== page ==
Informations and abstract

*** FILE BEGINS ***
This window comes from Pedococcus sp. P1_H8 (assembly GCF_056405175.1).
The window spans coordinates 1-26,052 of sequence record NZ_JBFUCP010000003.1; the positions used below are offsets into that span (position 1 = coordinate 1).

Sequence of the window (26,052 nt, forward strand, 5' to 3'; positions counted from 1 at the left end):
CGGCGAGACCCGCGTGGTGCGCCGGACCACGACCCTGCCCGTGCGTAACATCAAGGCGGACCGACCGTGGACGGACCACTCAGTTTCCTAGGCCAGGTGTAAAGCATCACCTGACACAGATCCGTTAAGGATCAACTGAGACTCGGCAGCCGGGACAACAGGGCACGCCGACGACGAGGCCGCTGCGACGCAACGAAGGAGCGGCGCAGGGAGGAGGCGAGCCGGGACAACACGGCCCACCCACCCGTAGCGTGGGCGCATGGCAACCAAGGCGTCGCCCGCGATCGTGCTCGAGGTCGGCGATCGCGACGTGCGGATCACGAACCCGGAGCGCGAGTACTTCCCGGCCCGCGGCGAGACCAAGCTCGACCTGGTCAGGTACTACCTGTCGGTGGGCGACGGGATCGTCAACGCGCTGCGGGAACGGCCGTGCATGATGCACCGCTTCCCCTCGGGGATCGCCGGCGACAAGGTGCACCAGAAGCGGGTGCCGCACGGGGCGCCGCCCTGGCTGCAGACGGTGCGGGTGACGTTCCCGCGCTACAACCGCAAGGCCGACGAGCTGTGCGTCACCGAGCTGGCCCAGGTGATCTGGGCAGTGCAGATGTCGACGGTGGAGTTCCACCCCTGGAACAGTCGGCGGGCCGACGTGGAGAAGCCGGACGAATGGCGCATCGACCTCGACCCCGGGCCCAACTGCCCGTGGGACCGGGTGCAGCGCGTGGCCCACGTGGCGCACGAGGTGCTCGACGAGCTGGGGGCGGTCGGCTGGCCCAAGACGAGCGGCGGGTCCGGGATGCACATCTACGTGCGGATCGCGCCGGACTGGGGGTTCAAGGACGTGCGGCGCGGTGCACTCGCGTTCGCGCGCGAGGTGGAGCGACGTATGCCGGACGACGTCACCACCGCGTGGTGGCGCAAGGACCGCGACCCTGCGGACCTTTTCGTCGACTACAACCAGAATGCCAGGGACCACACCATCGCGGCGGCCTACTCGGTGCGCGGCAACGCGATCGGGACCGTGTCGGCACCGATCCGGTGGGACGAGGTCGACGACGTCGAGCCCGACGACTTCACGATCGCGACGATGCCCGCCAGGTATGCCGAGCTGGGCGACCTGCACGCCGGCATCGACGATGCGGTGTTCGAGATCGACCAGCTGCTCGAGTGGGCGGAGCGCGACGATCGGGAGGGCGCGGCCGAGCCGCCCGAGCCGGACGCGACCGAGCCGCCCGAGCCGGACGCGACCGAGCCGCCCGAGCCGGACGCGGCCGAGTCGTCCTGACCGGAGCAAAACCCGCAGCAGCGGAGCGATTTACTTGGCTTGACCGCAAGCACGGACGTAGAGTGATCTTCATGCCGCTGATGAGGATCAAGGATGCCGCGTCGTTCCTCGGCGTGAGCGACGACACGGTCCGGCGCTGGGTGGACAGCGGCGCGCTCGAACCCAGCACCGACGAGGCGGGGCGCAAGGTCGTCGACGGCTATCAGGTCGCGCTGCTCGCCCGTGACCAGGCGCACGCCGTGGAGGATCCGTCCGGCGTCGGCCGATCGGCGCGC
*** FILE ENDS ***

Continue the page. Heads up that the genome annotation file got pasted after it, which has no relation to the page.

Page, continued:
The aim of this research is to analyze the main vocal cues and strategies of which a liar makes use. 31 male university sudents were asked to insinuate doubts about an ambiguous picture in an expert. The subjects were required to describe the picture under three experimental conditions: telling the truth (T), lying to an acquiescent speaker (L1) and lying to a suspicious speaker (L2). The utterances were then subjected to a digitized acoustic analysis in order to measure nonverbal vocal variables (pitch: Fo mean, Fo range, Fo variability, Fo contour; intensity: mean, range, variability and contour of energy; rhythm: rate of articulation and rate of speech; tempo: length of sound and silent period). This was done by the Speech Lab Computer 4300. Some microstructural indexes as verbal variables were also analyzed (number of words, eloquency and fluency). Results showed that deception provokes an increment in Fo, values, a greater number of pauses and words as well as higher eloquency and fluency indexes. The tone of voice related to the two types of lie - prepared and unprepared - identifies three classes of liars: able liars, tense liars (more numerous in L1) and over-controled liars (more numerous in L2). It is argued that these differences are correlated to the complex task of lying and the need to control one's emotions during deception. The liar's effort to control his/her voice, however, can lead to his/her tone being over-controled or totally lacking in control (leakage). Finally, the research forwards an explanation on the strategies used by the good liar and in particular treats the self-deception hypothesis.